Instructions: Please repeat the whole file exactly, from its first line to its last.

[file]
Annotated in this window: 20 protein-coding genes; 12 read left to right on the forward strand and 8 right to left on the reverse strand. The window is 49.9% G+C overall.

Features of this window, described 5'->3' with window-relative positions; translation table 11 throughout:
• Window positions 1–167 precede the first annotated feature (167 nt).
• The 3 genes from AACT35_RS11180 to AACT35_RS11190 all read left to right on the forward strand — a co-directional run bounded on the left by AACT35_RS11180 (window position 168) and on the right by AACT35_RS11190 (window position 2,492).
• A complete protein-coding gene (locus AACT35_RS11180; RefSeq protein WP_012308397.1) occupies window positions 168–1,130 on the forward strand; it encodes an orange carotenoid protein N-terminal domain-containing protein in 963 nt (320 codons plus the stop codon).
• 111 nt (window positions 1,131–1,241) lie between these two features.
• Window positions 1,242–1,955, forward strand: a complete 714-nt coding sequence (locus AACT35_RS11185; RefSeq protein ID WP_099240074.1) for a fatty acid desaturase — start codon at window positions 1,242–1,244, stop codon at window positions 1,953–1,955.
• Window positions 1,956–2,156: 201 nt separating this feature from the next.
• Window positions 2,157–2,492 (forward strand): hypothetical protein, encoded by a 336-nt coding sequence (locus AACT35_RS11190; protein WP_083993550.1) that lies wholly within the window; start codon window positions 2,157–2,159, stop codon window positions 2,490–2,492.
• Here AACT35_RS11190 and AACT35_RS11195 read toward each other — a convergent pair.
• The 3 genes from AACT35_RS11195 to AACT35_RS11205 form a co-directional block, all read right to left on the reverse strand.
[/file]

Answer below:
Annotated in this window: 20 protein-coding genes; 12 read left to right on the forward strand and 8 right to left on the reverse strand. The window is 49.9% G+C overall.

Features of this window, described 5'->3' with window-relative positions; translation table 11 throughout:
• Window positions 1–167 precede the first annotated feature (167 nt).
• The 3 genes from AACT35_RS11180 to AACT35_RS11190 all read left to right on the forward strand — a co-directional run bounded on the left by AACT35_RS11180 (window position 168) and on the right by AACT35_RS11190 (window position 2,492).
• A complete protein-coding gene (locus AACT35_RS11180; RefSeq protein WP_012308397.1) occupies window positions 168–1,130 on the forward strand; it encodes an orange carotenoid protein N-terminal domain-containing protein in 963 nt (320 codons plus the stop codon).
• 111 nt (window positions 1,131–1,241) lie between these two features.
• Window positions 1,242–1,955, forward strand: a complete 714-nt coding sequence (locus AACT35_RS11185; RefSeq protein ID WP_099240074.1) for a fatty acid desaturase — start codon at window positions 1,242–1,244, stop codon at window positions 1,953–1,955.
• Window positions 1,956–2,156: 201 nt separating this feature from the next.
• Window positions 2,157–2,492 (forward strand): hypothetical protein, encoded by a 336-nt coding sequence (locus AACT35_RS11190; protein WP_083993550.1) that lies wholly within the window; start codon window positions 2,157–2,159, stop codon window positions 2,490–2,492.
• Here AACT35_RS11190 and AACT35_RS11195 read toward each other — a convergent pair.
• The 3 genes from AACT35_RS11195 to AACT35_RS11205 form a co-directional block, all read right to left on the reverse strand.